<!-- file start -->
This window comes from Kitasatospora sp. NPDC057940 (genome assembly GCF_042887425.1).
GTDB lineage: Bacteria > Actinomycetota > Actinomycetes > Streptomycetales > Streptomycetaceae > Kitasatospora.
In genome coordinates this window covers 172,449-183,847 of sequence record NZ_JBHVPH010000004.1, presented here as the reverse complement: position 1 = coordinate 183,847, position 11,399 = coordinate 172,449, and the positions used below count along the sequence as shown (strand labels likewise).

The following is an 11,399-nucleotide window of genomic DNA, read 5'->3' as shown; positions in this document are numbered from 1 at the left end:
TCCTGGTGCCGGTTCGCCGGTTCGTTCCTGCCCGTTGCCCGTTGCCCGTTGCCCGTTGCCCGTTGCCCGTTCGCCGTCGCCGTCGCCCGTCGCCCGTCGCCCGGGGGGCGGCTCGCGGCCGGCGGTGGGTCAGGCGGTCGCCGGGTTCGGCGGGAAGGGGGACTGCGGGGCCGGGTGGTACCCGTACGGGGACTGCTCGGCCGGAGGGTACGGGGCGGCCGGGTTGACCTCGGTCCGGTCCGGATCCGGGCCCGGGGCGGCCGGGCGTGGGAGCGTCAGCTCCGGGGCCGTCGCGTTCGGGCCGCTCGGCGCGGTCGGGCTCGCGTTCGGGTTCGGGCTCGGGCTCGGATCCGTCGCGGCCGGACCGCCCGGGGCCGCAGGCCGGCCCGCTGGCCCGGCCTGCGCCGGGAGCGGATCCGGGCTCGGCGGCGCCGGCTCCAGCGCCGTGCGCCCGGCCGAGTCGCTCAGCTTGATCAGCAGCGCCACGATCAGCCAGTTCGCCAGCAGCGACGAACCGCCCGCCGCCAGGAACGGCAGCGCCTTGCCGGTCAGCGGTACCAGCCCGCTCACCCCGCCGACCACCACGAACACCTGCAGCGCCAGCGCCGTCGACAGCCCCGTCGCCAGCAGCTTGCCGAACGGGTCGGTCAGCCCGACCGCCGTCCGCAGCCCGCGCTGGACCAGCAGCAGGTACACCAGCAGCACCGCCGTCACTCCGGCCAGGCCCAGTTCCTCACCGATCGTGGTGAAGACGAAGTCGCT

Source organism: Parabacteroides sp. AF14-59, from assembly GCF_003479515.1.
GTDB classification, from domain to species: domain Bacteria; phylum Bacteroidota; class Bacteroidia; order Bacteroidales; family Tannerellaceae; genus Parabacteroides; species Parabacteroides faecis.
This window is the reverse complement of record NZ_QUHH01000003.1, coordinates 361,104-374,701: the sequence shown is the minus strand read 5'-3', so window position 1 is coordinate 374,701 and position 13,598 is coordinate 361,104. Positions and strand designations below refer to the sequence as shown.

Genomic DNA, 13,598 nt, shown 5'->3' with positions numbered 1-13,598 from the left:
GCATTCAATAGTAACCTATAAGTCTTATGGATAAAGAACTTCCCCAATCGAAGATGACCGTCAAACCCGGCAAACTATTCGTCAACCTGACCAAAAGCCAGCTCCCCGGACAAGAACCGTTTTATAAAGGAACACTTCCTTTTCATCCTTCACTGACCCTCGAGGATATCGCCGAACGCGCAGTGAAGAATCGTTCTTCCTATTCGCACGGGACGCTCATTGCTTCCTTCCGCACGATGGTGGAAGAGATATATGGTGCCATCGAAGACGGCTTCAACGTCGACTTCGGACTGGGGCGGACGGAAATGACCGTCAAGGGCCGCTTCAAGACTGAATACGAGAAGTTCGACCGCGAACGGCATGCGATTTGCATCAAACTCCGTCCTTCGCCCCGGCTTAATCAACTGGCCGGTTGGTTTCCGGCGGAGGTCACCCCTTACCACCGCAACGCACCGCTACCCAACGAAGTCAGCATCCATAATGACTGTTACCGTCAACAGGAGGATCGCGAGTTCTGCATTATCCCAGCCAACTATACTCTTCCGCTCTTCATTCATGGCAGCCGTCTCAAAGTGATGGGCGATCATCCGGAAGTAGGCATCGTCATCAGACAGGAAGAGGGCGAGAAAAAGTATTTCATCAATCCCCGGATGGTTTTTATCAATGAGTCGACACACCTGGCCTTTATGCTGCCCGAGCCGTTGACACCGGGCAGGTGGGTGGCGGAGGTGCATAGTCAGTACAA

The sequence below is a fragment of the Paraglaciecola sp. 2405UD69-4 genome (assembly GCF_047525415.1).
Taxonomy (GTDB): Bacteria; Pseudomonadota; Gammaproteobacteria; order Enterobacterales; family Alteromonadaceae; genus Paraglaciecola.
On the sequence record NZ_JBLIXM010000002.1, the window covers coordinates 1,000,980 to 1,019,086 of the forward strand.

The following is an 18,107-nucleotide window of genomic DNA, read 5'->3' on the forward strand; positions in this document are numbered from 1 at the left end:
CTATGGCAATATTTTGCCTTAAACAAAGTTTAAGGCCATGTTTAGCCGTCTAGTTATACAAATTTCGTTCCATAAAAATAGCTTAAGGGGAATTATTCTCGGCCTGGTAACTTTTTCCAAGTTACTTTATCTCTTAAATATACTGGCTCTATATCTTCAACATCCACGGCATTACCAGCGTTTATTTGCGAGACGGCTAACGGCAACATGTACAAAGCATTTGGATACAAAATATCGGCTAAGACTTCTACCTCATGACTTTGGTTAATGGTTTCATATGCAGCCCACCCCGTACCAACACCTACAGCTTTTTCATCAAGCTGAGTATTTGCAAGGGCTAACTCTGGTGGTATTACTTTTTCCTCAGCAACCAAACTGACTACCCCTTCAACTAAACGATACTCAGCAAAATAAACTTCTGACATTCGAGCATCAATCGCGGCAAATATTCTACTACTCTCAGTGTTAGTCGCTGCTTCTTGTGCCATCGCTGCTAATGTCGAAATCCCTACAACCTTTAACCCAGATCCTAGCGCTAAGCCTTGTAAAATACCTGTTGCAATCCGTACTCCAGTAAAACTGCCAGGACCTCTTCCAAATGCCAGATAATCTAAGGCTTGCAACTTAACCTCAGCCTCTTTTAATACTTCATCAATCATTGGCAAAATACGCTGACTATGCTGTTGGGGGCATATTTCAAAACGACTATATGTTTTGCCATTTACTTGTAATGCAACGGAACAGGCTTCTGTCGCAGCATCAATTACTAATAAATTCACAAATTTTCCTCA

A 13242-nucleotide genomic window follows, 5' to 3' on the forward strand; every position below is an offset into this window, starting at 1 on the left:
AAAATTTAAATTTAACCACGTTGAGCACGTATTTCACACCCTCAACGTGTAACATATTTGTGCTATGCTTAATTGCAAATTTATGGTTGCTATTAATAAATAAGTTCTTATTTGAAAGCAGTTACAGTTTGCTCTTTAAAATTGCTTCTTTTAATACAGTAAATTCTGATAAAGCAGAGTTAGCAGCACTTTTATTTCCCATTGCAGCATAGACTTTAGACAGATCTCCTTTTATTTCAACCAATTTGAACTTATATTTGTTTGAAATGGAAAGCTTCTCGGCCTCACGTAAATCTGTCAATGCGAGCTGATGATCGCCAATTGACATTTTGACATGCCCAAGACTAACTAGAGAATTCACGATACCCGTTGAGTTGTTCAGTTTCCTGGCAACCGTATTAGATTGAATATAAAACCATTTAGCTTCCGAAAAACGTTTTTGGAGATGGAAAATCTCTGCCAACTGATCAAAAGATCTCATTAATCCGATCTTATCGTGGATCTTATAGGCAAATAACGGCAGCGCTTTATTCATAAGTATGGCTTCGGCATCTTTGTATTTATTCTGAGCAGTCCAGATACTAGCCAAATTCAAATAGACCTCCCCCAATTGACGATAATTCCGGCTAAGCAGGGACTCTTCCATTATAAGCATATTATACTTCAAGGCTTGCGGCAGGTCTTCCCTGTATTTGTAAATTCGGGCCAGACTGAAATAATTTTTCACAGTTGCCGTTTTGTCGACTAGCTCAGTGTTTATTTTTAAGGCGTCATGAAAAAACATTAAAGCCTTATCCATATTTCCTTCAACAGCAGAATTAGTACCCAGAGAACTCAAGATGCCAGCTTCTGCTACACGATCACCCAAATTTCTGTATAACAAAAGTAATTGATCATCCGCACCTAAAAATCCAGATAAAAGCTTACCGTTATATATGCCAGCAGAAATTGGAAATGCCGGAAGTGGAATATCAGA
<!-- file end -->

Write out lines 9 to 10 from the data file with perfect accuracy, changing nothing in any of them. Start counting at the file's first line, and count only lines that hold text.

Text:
Genomic DNA, 13,598 nt, shown 5'->3' with positions numbered 1-13,598 from the left:
GCATTCAATAGTAACCTATAAGTCTTATGGATAAAGAACTTCCCCAATCGAAGATGACCGTCAAACCCGGCAAACTATTCGTCAACCTGACCAAAAGCCAGCTCCCCGGACAAGAACCGTTTTATAAAGGAACACTTCCTTTTCATCCTTCACTGACCCTCGAGGATATCGCCGAACGCGCAGTGAAGAATCGTTCTTCCTATTCGCACGGGACGCTCATTGCTTCCTTCCGCACGATGGTGGAAGAGATATATGGTGCCATCGAAGACGGCTTCAACGTCGACTTCGGACTGGGGCGGACGGAAATGACCGTCAAGGGCCGCTTCAAGACTGAATACGAGAAGTTCGACCGCGAACGGCATGCGATTTGCATCAAACTCCGTCCTTCGCCCCGGCTTAATCAACTGGCCGGTTGGTTTCCGGCGGAGGTCACCCCTTACCACCGCAACGCACCGCTACCCAACGAAGTCAGCATCCATAATGACTGTTACCGTCAACAGGAGGATCGCGAGTTCTGCATTATCCCAGCCAACTATACTCTTCCGCTCTTCATTCATGGCAGCCGTCTCAAAGTGATGGGCGATCATCCGGAAGTAGGCATCGTCATCAGACAGGAAGAGGGCGAGAAAAAGTATTTCATCAATCCCCGGATGGTTTTTATCAATGAGTCGACACACCTGGCCTTTATGCTGCCCGAGCCGTTGACACCGGGCAGGTGGGTGGCGGAGGTGCATAGTCAGTACAA